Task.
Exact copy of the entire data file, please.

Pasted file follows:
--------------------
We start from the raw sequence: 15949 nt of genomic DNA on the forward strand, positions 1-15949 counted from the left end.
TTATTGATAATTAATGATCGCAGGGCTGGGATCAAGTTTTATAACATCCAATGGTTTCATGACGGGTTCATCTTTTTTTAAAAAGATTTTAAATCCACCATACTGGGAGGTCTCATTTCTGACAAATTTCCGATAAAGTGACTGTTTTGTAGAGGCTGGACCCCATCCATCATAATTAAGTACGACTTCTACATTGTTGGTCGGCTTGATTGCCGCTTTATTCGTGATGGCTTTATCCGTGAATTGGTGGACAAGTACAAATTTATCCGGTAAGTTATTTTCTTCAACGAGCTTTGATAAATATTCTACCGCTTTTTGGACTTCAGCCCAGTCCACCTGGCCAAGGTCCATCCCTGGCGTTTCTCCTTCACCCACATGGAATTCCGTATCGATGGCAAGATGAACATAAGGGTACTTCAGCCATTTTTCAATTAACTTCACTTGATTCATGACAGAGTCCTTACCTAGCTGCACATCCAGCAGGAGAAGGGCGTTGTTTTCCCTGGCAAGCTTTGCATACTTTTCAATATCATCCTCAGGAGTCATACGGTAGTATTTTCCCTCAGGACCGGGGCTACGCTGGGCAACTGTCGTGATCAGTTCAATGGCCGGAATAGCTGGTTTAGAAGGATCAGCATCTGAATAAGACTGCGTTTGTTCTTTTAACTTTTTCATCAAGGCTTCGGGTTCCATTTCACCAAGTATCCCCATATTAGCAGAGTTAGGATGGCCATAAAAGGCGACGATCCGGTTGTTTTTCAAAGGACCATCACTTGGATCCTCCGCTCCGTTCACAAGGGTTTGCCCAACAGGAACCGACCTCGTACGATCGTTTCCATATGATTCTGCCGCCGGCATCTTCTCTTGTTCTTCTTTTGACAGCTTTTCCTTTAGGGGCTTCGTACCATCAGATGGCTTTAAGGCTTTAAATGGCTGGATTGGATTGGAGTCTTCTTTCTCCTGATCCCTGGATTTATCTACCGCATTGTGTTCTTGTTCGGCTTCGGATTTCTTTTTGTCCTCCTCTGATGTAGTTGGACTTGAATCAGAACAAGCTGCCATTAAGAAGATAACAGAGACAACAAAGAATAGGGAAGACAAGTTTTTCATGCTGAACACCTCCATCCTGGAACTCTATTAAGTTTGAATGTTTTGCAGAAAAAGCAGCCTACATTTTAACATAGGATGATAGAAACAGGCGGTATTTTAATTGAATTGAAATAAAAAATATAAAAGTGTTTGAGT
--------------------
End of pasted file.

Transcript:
We start from the raw sequence: 15949 nt of genomic DNA on the forward strand, positions 1-15949 counted from the left end.
TTATTGATAATTAATGATCGCAGGGCTGGGATCAAGTTTTATAACATCCAATGGTTTCATGACGGGTTCATCTTTTTTTAAAAAGATTTTAAATCCACCATACTGGGAGGTCTCATTTCTGACAAATTTCCGATAAAGTGACTGTTTTGTAGAGGCTGGACCCCATCCATCATAATTAAGTACGACTTCTACATTGTTGGTCGGCTTGATTGCCGCTTTATTCGTGATGGCTTTATCCGTGAATTGGTGGACAAGTACAAATTTATCCGGTAAGTTATTTTCTTCAACGAGCTTTGATAAATATTCTACCGCTTTTTGGACTTCAGCCCAGTCCACCTGGCCAAGGTCCATCCCTGGCGTTTCTCCTTCACCCACATGGAATTCCGTATCGATGGCAAGATGAACATAAGGGTACTTCAGCCATTTTTCAATTAACTTCACTTGATTCATGACAGAGTCCTTACCTAGCTGCACATCCAGCAGGAGAAGGGCGTTGTTTTCCCTGGCAAGCTTTGCATACTTTTCAATATCATCCTCAGGAGTCATACGGTAGTATTTTCCCTCAGGACCGGGGCTACGCTGGGCAACTGTCGTGATCAGTTCAATGGCCGGAATAGCTGGTTTAGAAGGATCAGCATCTGAATAAGACTGCGTTTGTTCTTTTAACTTTTTCATCAAGGCTTCGGGTTCCATTTCACCAAGTATCCCCATATTAGCAGAGTTAGGATGGCCATAAAAGGCGACGATCCGGTTGTTTTTCAAAGGACCATCACTTGGATCCTCCGCTCCGTTCACAAGGGTTTGCCCAACAGGAACCGACCTCGTACGATCGTTTCCATATGATTCTGCCGCCGGCATCTTCTCTTGTTCTTCTTTTGACAGCTTTTCCTTTAGGGGCTTCGTACCATCAGATGGCTTTAAGGCTTTAAATGGCTGGATTGGATTGGAGTCTTCTTTCTCCTGATCCCTGGATTTATCTACCGCATTGTGTTCTTGTTCGGCTTCGGATTTCTTTTTGTCCTCCTCTGATGTAGTTGGACTTGAATCAGAACAAGCTGCCATTAAGAAGATAACAGAGACAACAAAGAATAGGGAAGACAAGTTTTTCATGCTGAACACCTCCATCCTGGAACTCTATTAAGTTTGAATGTTTTGCAGAAAAAGCAGCCTACATTTTAACATAGGATGATAGAAACAGGCGGTATTTTAATTGAATTGAAATAAAAAATATAAAAGTGTTTGAGT